Search - Impact! Songs That Changed the World - The Bee Gees: Stayin' Alive on DVD


Impact! Songs That Changed the World - The Bee Gees: Stayin' Alive
Impact Songs That Changed the World - The Bee Gees Stayin' Alive
Actor: Robin Gibb; Nile Rodgers; Gloria Gaynor; Hanson; Daryl Hall & John Oates.
Director: Greg Hall
Genres: Music Video & Concerts, Educational, Musicals & Performing Arts, Documentary
NR     2007     0hr 36min

Each program in the Impact! series puts the spotlight on the songs that have left an indelible mark on the world. Certain songs have come to define the times in which they appeared as they proved to be the catalyst for the...  more »

     
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Movie Details

Actor: Robin Gibb; Nile Rodgers; Gloria Gaynor; Hanson; Daryl Hall & John Oates.
Director: Greg Hall
Genres: Music Video & Concerts, Educational, Musicals & Performing Arts, Documentary
Sub-Genres: Pop, Bee Gees, Educational, Documentary, Documentary
Studio: Kultur White Star
Format: DVD - Color
DVD Release Date: 10/30/2007
Release Year: 2007
Run Time: 0hr 36min
Screens: Color
Number of Discs: 1
SwapaDVD Credits: 1
Total Copies: 0
Members Wishing: 3
MPAA Rating: NR (Not Rated)
Languages: English

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Movie Reviews

The Bee Gees "songs that changed the world"
Terrence J. Cunningham | 12/28/2007
(1 out of 5 stars)

"Do not buy this DVD!!!! There are no songs being played. Just people making comments about the Bee Gees. This should not have been offered as a music DVD!!"
Interesting Look Back In Time
Martin A Hogan | San Francisco, CA. (Hercules) | 07/03/2010
(4 out of 5 stars)

"It's amazing that so many of the people interviewed for this story referred to `Stayin' Alive' as a disco song, when in fact, it was an R & B song. You cannot dance to the song. Regardless, this 23-minute documentary does a good job of telling the story of the late seventies and the era of disco. While disco was a common phrase for a dance club in Europe, the USA only caught on in the seventies.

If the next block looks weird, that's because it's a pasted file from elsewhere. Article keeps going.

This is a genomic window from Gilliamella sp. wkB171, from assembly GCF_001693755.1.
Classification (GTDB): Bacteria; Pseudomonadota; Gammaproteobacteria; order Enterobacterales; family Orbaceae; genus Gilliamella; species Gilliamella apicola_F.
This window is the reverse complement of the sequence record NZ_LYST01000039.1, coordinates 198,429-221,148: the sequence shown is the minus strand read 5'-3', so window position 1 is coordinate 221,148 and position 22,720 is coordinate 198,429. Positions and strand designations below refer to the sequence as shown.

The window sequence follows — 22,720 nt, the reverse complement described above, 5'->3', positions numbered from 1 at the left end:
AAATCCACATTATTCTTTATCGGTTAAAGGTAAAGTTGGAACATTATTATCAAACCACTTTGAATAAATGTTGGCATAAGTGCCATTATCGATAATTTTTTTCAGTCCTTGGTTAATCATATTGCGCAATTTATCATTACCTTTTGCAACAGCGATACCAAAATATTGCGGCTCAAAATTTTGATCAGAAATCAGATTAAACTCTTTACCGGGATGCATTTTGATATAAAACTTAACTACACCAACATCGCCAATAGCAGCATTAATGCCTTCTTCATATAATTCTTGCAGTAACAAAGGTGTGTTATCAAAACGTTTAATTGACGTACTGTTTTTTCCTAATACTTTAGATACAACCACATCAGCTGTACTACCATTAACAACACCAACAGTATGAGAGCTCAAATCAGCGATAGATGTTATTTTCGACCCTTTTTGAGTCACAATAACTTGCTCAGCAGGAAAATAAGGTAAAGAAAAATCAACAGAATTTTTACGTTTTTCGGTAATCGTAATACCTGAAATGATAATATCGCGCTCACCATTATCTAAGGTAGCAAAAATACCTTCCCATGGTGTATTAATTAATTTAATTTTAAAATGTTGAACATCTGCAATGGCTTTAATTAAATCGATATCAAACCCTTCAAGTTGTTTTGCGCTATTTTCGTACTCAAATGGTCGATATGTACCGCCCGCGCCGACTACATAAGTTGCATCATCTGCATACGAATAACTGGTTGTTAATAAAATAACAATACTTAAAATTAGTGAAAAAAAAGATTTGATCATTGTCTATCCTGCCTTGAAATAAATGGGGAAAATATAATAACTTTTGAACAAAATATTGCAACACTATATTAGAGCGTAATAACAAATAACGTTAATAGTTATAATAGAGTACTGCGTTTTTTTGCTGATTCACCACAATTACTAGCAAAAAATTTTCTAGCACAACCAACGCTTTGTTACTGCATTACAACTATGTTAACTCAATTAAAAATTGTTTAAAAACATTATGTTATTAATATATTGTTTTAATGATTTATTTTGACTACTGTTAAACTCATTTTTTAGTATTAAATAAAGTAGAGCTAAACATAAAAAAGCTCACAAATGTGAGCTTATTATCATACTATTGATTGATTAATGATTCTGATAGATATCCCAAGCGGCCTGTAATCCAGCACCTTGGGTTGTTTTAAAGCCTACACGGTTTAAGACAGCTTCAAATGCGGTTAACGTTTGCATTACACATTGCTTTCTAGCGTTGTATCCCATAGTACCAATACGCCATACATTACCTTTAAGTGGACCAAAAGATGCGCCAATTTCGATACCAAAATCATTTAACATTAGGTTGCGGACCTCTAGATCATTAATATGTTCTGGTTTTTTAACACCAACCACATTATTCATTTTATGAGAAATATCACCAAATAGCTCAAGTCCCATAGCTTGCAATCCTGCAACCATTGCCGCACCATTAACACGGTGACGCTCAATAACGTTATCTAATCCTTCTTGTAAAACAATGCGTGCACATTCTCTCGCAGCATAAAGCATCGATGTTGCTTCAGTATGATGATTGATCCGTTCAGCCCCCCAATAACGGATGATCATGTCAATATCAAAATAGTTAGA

That era long had dance music underground with blacks and gays, but when "Saturday Night Fever" was released, it put a fresh `acceptable', almost all-American face to disco. It also represented an era full of excesses of sex, drugs and music (less rock and roll, which was threatened). Remember Studio 54 and the outfits, the cocaine, drugs, parties and money excess? That was fueled by the dance/disco explosion, which was ready to implode. This documentary shows the footage at a Chicago baseball stadium where a mid-game event blew up thousands of disco records while the crowd chanted `disco sucks'. Leave it to history to blame the Bee Gees for the excess and debacle of the era, where they were only asked to produce their latest songs from a new studio album for the movie. In fact, of the six songs they performed on the album, only three are danceable.

There are some good insights from celebrities like Gloria Gaynor, Hall & Oates, the Hanson's and just Robin Gibb of the Bee Gees. Looking back it was a huge cultural event that has found its solid place in history. It's also ironically presented that the end of disco timed with Ronald Reagan's election as President; a so-called end to excess, whereas it was only an end to dance music social excess. This short documentary is worth a watch to realize that a British band called the Bee Gees was able to top the charts over and over in its history, but it's not a pleasant look at the history of disco.
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